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Why You Should Let Yourself Rest

rest

I’m tired again.

Last week (as you may have heard – unless you dodged all seven of my emails, which I can respect), I launched my course on Spotify growth. It was great, and this week, I have the emotional and mental energy of a wrung-out dishrag.

Launches wear me out, I think largely because I’m not the kind of person who deeply enjoys writing a daily email asking you to buy something.

It’s not that I think selling is immoral or something. Shoot, I’ve been professionally marketing for like a decade, so I don’t even have the option to think that. I think, when selling is done ethically, it’s actually a really honorable, good thing.

But I think running a marathon is an honorable, good thing, too, and I’m not trying to do that every day.

Anyway, all of this is a roundabout way of saying that I can’t think of much to say today. I have a few ideas listed out on my trusty “Email Ideas” sheet, but I don’t feel ready to write anything super technical / educational yet.

So I’ll leave you with this:

A couple of weeks ago, I hiked Mount Bierstadt.

Bierstadt is a 14er. That’s a weird term, especially if you’re not from Colorado or a pretentiously hip outdoorsy person, but it just refers to any mountain whose summit reaches 14,000 feet or more above sea level.

Supposedly, other than the ones you can drive up, Mount Bierstadt is the easiest 14er to summit. I couldn’t tell you whether or not that’s true, since Mount Bierstadt happens to be the only 14er I’ve hiked, but I can tell you that eight-year-old kids were trotting up it, so it seems likely. Still, easy or not, it wore me out.

I went with a buddy who does a lot of hiking, and he practically ran up and down the whole thing. I kept pace as best as I could because I was too proud not to, but at the top of the mountain I was wheezing like a Walmart-brand vacuum cleaner, and by the time we made it back to the bottom my legs felt like limp linguine.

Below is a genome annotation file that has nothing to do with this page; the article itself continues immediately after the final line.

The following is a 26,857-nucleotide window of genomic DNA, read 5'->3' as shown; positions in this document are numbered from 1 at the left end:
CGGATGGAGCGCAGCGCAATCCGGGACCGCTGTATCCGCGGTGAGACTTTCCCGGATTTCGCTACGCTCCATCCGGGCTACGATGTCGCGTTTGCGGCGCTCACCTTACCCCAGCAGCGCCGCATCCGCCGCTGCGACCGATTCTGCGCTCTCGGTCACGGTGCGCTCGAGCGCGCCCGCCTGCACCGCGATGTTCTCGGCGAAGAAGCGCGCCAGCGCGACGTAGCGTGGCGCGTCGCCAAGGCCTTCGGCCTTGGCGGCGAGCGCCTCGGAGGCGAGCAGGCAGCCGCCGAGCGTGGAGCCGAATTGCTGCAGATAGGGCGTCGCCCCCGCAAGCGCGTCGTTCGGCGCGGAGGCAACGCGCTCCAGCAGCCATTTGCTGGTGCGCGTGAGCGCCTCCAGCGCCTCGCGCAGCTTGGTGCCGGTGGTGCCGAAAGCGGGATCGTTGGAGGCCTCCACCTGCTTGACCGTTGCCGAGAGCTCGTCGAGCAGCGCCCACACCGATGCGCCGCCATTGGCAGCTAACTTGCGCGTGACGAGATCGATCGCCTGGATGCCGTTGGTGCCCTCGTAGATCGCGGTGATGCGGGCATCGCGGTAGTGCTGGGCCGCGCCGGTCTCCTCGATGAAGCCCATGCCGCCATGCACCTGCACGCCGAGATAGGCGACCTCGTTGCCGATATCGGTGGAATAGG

You get up super early to do these things, because you’re supposed to be down from the summit before afternoon thunderstorms. So, I got home at 2pm, and I literally went to sleep for the next three hours.

Physically, it was kind of awful.

But I also loved it.

I was talking to a friend about that weird dichotomy, and he said something like, “Yeah, not gonna lie, in the moment, I always think 14ers suck.”

“But then as soon as I’m recovered, I always want to do another one.”

For whatever reason, I think that’s how a lot of worthwhile things work.

Launching courses. Hiking 14ers. Having kids (I’ve heard). Running marathons. Releasing music.

I talk a lot about how making and marketing your music is like pushing a snowball: You have to be steady. You have to push. You have to keep things rolling, and as you stay consistent, you’ll see your success grow slowly over time.

I think that’s true. But I also think that maybe making and marketing music is like all those other hard things, too.

There’s the effortful rush to the summit, and there’s the aftermath where you feel like a wrung-out dishrag.

You have to push. You have to rest.

You’ll hate it. And after that, you’ll realize you love it.

And after that, you’ll want to do it again.

I’m glad that you’re making music. Here’s hoping you find the energy to push or the wisdom to rest this week. Both stages are part of the journey.

As always, here’s wishing you good luck.

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